This morning, Silicon Valley was waking up to what could be the financial equivalent of a double shot of Starbucks (Nasdaq: SBUX ) espresso.
Following last week's vote by Hewlett-Packard (NYSE: HPQ ) shareholders to expense options, PeopleSoft's (Nasdaq: PSFT ) common-stock owners delivered the same message to management during yesterday's annual meeting. The pension fund for the American Federation of State, County, and Municipal Employees put it up for a vote, and shareholders approved expensing by a margin of 132.97 million votes for versus 113.40 million votes against.
PeopleSoft's board of directors was opposed to the measure on the grounds that options are a key incentive for employees. Another reason could be that, as reported in its most recent 10-K filing, expensing options would have turned PeopleSoft's $85 million of 2003 net income into a $75 million net loss.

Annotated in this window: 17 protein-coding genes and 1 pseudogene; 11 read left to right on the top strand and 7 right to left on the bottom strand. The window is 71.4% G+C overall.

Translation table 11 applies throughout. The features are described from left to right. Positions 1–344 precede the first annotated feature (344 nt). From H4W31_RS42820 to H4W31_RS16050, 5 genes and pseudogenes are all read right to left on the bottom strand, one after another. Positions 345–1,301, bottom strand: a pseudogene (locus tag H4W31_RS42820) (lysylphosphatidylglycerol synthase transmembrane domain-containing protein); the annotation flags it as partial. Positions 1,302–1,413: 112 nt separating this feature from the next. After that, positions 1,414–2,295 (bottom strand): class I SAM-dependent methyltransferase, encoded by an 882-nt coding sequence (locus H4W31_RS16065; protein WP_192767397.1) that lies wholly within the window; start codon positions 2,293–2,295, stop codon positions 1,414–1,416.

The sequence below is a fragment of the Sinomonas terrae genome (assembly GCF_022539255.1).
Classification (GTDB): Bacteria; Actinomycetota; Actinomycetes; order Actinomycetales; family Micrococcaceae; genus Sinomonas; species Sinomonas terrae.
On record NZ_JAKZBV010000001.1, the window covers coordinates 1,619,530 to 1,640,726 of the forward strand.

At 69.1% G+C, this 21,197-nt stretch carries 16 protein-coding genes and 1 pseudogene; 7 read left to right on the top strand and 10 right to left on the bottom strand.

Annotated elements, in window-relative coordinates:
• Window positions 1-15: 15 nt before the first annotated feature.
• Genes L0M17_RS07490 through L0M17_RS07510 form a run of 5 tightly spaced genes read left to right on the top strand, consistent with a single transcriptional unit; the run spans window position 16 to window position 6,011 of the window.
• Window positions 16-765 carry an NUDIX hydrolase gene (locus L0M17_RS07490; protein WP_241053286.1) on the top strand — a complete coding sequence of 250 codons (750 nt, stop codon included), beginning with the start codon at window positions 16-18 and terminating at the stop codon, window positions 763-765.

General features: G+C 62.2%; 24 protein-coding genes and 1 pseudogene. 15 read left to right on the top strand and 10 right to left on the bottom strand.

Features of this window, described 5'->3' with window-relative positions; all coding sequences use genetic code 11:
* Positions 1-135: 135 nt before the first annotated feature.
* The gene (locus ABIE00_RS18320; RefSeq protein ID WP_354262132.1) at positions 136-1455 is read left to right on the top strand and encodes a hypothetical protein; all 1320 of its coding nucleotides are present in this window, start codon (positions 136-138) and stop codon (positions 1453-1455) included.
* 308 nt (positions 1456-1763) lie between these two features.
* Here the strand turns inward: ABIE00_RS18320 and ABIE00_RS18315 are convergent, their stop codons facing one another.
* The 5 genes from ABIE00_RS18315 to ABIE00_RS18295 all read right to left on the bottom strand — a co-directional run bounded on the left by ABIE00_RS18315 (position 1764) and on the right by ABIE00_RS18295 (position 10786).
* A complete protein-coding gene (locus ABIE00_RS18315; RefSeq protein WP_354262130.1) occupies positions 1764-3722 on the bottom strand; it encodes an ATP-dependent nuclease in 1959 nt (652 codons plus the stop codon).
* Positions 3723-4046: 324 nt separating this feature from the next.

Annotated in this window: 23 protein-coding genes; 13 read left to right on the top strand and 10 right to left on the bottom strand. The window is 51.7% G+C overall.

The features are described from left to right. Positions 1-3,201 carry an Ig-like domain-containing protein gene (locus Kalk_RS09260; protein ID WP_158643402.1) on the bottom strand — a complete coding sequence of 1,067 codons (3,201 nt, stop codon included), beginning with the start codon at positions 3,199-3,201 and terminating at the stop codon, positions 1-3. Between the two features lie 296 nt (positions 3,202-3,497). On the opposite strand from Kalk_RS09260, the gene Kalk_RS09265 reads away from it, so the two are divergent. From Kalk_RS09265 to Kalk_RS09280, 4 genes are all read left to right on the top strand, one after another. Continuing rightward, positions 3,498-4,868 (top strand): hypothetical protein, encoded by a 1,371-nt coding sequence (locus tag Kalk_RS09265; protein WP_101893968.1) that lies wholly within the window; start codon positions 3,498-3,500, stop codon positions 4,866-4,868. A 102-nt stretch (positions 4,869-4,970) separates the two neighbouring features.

Interestingly, the options debate overshadowed the proposed buyout of PeopleSoft by rival Oracle (Nasdaq: ORCL ) , although published reports say some institutional shareholders lobbied in favor of the combination, as I did yesterday. But focusing on options was probably a good thing. Silicon Valley needs the wake-up call.
As we've written here many times, stock options might look like free money, but they have a cost that shareholders ultimately must bear. Fellow Fool contributor Jeff Hwang provided a clear example of this recently, in his story about Texas Instruments (NYSE: TXN ) buying back shares to cover up options-related dilution.
With HP and now PeopleSoft shareholders weighing in from Silicon Valley's backyard, the people have spoken. Is anyone in the boardroom listening?
Do you wish your funds were looking out for your interests? Find the ones that do. Try Shannon Zimmerman'sMotley Fool Champion Fundsrisk-free for 30 days.